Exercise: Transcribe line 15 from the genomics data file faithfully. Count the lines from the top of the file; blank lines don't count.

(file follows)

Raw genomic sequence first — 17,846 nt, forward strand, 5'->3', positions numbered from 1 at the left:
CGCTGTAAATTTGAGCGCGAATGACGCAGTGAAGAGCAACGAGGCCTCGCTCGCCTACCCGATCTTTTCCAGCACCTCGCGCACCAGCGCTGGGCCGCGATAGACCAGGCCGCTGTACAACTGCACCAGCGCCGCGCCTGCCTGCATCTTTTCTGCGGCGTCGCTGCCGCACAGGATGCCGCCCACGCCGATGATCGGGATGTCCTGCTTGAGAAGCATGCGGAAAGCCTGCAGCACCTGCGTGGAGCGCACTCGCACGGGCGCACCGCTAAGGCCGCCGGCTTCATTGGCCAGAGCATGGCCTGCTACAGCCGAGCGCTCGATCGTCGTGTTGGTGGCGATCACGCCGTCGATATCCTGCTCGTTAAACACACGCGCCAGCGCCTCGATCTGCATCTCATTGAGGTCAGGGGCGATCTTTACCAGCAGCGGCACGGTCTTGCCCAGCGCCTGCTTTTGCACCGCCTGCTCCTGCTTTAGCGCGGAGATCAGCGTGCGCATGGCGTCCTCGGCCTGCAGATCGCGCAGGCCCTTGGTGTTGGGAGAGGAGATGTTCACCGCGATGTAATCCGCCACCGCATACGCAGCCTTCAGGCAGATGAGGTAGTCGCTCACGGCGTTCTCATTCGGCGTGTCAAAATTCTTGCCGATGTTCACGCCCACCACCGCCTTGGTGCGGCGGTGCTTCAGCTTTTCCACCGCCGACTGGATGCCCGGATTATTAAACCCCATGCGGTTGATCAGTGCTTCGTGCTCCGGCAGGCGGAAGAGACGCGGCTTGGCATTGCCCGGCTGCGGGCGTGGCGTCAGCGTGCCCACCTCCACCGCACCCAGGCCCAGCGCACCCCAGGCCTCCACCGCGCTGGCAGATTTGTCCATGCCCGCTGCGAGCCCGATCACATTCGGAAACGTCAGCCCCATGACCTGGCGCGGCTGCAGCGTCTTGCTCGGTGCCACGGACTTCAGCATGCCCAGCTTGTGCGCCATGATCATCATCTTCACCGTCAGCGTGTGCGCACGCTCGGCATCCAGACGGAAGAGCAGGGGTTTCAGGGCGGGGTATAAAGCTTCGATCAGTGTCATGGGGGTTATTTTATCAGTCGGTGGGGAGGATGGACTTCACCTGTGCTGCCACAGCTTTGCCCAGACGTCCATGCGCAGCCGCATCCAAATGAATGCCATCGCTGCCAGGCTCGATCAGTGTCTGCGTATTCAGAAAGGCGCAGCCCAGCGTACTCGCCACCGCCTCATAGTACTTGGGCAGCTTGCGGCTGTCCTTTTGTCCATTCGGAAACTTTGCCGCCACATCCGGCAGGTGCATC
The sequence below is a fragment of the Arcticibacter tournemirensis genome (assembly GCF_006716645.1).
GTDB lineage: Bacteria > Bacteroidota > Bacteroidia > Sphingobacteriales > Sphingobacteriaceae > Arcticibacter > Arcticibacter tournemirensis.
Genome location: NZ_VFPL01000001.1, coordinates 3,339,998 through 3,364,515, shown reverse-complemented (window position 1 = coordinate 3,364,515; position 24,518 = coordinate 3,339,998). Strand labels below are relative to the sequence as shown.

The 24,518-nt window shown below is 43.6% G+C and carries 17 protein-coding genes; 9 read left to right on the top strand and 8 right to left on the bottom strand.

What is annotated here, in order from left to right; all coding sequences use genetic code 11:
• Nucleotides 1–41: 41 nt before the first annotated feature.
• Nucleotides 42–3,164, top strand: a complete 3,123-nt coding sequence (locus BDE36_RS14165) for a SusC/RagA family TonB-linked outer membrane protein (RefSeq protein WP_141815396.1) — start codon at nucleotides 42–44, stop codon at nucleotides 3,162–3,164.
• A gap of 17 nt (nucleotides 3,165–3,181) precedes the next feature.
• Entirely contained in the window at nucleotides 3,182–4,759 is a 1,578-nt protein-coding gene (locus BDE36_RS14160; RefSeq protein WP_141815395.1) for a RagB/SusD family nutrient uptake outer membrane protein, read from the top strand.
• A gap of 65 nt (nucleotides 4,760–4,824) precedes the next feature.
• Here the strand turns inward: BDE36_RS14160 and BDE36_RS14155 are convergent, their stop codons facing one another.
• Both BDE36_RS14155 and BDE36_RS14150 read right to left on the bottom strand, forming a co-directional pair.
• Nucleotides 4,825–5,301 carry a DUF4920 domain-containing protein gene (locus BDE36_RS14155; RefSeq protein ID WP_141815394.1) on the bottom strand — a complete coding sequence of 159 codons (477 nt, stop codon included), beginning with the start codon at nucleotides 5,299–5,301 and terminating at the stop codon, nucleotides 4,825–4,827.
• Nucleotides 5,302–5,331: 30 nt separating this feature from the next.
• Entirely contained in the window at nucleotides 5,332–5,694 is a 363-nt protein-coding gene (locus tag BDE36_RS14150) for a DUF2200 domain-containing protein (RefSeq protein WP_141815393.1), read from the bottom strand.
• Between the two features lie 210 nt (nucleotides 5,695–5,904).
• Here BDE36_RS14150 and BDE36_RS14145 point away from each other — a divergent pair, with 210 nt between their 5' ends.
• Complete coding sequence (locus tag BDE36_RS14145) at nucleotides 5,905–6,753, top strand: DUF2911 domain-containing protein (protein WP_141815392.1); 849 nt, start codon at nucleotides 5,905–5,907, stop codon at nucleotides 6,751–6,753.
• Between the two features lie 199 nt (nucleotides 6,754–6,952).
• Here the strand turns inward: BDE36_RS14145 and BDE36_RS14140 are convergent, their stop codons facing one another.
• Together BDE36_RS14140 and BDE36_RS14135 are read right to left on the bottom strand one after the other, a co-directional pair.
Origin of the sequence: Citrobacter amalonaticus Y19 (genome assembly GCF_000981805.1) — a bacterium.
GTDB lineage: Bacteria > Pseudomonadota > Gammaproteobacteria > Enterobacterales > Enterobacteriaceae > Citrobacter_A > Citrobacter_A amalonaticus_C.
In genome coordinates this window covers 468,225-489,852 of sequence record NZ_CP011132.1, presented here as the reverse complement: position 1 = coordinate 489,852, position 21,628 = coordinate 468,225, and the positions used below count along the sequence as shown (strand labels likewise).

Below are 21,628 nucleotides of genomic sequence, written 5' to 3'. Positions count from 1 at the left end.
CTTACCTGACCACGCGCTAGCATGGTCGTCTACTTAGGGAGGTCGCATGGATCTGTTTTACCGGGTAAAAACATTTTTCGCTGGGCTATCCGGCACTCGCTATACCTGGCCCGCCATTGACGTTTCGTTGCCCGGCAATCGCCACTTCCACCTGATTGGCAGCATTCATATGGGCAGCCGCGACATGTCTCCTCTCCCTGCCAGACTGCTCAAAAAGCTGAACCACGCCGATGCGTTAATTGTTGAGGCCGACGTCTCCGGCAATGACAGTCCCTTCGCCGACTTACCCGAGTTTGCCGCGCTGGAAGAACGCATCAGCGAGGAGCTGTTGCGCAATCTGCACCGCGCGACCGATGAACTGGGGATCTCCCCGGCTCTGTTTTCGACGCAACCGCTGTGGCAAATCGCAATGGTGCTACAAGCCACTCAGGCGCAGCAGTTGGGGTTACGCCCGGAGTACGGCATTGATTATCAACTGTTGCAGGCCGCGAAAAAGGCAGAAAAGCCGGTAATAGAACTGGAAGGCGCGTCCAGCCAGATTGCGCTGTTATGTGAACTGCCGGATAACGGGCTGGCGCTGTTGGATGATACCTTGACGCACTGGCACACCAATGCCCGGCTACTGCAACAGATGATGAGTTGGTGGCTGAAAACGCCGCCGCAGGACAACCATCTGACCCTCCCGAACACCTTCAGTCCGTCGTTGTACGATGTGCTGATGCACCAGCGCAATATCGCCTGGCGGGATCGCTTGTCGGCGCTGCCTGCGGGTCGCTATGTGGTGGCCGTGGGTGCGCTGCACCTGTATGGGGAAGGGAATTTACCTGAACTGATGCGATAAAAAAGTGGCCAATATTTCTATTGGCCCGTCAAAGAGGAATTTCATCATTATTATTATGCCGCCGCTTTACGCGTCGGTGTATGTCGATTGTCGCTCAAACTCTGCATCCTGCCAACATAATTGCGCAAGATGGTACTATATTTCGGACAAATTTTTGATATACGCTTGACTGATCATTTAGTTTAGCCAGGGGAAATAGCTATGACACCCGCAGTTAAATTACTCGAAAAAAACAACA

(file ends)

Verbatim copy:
• Nucleotides 4,825–5,301 carry a DUF4920 domain-containing protein gene (locus BDE36_RS14155; RefSeq protein ID WP_141815394.1) on the bottom strand — a complete coding sequence of 159 codons (477 nt, stop codon included), beginning with the start codon at nucleotides 5,299–5,301 and terminating at the stop codon, nucleotides 4,825–4,827.